- Marie Barais reports the progress of the FS in France, the Netherlands, Belgium and Germany. Based on the results up till now we conclude that the Gut Feelings Questionnaire (GFQ) is feasible. The second part of the study shows that the Tel Aviv consensus on the GFQ including some adaptations have worked out very well and hardly any problems were found. Based on the remarks in the interviews we decide to change item 8 a bit: What diagnoses (or diagnosis) do you have in mind? An extended and precise guidance to explain how we define GF and what the aim of the GFQ is including instructions about filling in the list seems very important. This guidance will be composed on the base what we learned from the participants in the interviews. We need one guidance for different languages taking in account the national health care organisations and the specific semantic aspects of the items, e.g. the first dot of item 9 regarding the significance of â€˜wait and seeâ€™. The guidance should explain what the definitions of the sense of alarm and the sense of reassurance are, how the 6 items derive from these definitions, how to fill in item 8 and how to understand the questionnaire. Future users of the GFQ can used the reverse site of the list to make explaining comments if any about their diagnostic reasoning process.
- Johannes Hauswaldt presents the first results of the German part of the FS. German participants filled out 30 questionnaires each. We then decide that 5 German participants will be sufficient for finalizing the FS.
- Quantitative data of the GFQ: we discuss how to deal with all data we got from the received questionnaires. What kind of questions can be analysed to consider the feasibility of the list? Marie Barais will take up this question.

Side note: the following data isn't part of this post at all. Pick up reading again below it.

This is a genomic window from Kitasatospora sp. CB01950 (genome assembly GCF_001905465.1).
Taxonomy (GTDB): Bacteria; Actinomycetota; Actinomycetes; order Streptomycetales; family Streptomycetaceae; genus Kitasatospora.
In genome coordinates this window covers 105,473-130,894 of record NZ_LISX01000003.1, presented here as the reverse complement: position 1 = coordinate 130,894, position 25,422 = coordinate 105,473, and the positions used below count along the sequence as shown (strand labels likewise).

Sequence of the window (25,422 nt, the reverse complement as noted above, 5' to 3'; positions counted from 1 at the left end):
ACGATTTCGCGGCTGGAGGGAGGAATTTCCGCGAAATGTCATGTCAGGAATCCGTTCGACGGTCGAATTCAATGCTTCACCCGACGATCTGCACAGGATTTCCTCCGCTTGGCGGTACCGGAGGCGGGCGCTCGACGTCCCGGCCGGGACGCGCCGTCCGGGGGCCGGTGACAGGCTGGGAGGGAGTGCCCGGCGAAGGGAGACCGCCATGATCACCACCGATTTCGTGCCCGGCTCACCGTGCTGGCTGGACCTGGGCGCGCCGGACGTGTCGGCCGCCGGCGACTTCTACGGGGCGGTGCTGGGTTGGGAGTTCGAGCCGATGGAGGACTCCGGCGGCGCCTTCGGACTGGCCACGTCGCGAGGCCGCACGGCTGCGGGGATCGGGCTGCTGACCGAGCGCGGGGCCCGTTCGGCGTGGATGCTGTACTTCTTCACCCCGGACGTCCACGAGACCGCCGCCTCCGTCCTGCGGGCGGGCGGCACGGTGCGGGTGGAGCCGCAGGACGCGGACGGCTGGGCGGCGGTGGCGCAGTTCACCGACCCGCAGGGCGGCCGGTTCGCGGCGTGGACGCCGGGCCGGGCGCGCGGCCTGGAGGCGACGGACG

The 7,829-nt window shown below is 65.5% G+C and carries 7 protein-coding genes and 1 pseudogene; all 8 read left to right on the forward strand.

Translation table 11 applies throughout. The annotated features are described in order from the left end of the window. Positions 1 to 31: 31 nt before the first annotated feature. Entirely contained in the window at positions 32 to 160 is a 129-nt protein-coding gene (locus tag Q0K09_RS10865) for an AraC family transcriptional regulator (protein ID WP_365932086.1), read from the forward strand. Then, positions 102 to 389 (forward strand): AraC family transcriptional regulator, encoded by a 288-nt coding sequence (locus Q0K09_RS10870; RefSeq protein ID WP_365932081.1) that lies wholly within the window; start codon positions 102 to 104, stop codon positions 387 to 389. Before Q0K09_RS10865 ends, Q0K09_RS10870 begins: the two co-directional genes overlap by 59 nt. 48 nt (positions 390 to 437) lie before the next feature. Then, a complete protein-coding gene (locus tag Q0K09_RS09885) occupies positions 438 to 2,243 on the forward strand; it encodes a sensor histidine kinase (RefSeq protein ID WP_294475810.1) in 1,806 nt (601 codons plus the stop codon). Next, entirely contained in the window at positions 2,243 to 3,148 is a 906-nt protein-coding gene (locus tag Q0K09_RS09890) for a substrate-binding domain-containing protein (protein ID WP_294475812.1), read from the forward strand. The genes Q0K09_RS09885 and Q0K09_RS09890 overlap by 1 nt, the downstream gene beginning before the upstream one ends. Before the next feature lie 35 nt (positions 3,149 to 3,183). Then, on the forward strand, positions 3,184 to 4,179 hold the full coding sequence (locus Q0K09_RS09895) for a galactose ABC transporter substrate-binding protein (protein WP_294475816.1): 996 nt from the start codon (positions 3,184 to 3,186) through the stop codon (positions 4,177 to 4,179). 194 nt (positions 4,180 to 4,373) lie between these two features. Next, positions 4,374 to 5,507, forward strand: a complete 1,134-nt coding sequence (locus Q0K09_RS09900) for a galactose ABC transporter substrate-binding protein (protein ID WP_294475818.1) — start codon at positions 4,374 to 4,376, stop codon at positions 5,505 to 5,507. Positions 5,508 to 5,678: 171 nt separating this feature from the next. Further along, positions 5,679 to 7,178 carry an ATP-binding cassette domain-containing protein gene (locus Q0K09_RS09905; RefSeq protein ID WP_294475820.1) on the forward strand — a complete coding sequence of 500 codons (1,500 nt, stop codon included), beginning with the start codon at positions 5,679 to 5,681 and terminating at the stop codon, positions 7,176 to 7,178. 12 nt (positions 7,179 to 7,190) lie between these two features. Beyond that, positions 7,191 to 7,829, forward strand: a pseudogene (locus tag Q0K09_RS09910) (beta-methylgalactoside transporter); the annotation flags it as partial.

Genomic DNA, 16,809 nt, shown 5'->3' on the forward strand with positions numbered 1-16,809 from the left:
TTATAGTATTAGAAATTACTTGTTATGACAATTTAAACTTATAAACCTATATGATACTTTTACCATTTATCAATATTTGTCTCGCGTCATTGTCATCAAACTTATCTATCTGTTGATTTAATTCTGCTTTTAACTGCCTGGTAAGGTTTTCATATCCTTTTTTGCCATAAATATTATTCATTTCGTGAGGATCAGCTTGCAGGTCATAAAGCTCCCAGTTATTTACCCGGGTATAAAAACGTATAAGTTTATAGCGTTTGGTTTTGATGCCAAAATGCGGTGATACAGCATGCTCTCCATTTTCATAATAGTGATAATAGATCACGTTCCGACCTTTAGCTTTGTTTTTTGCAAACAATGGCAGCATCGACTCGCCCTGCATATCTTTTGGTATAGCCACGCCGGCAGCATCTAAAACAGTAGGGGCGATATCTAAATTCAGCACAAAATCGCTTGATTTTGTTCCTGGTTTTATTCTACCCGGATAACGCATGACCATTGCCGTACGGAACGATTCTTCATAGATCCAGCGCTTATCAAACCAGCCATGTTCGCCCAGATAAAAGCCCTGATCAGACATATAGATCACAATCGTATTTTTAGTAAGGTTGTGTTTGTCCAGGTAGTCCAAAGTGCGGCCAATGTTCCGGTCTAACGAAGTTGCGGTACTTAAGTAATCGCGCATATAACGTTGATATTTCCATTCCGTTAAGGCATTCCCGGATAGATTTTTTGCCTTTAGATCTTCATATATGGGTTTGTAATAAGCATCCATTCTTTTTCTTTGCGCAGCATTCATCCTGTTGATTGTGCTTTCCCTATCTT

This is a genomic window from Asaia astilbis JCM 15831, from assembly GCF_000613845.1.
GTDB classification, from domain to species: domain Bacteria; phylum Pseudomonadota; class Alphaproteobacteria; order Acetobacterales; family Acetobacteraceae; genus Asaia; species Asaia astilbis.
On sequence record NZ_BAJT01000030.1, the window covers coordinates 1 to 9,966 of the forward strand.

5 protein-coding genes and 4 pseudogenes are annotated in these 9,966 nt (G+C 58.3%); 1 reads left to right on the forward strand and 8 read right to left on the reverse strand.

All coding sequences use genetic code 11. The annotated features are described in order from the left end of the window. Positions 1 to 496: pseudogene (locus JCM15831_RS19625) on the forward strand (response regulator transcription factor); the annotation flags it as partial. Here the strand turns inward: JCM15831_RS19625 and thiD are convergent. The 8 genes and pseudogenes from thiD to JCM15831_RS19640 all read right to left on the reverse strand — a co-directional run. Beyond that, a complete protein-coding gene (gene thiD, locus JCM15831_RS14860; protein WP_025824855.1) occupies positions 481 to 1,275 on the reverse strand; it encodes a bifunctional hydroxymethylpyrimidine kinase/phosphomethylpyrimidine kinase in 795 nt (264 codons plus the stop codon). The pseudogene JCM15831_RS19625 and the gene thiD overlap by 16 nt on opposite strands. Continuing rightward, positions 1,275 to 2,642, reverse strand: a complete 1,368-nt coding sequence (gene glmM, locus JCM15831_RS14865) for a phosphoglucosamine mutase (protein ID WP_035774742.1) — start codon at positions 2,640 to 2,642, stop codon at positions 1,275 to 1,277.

Linguistic validation procedure in Spain: Bernardino Fanlo explains how the procedure has been done translating the GFQ into Spanish and Catalan. The next step could be a construct validation procedure but we advise against doing so for three reasons: the results of the focus group study in Spain covers almost completely the outcome in the Netherlands (focus groups study) and in France (Delphi consensus study), so the GF-concept is cross bordering. The second reason is that the linguistic validation procedure into English, French, German, Polish and Spanish and Catalan has been performed in the same accurate way. The third reason is that the results of a construct validation procedure must be done then in each country and may lead to adaptations for each language, and to different and incomparable questionnaires. Then maybe we have perfect questionnaires but they are no longer appropriate for meta-ethnographic studies
The GF patients study: Erik Stolper presents the results of this study up till now (literature, the view of GPs, practice-nurses and triagistes in out-of-office centers in the Netherlands and Belgium, the view of disciplinary medical tribunals, the first interviews with patients themselves). Paul Van Royen shows the preliminary results of 12 interviews with Flemish patients in general practice about intuition. Perhaps the process of GF emerging differs in mothers or fathers as to their children or in adults about themselves (empathy, mirror neuron cells, observing differences, own pain can disturb the rational reasoning process etc.). The process of emerging GF in caregivers can be compared to that of GPs and that might be explain that GPs seem to take caregivers GF more seriously than those of adults about themselves. We decide to extend the search in literature using other searching terms patients use about their health situation. We need more interviews with patients in the Netherlands and Belgium.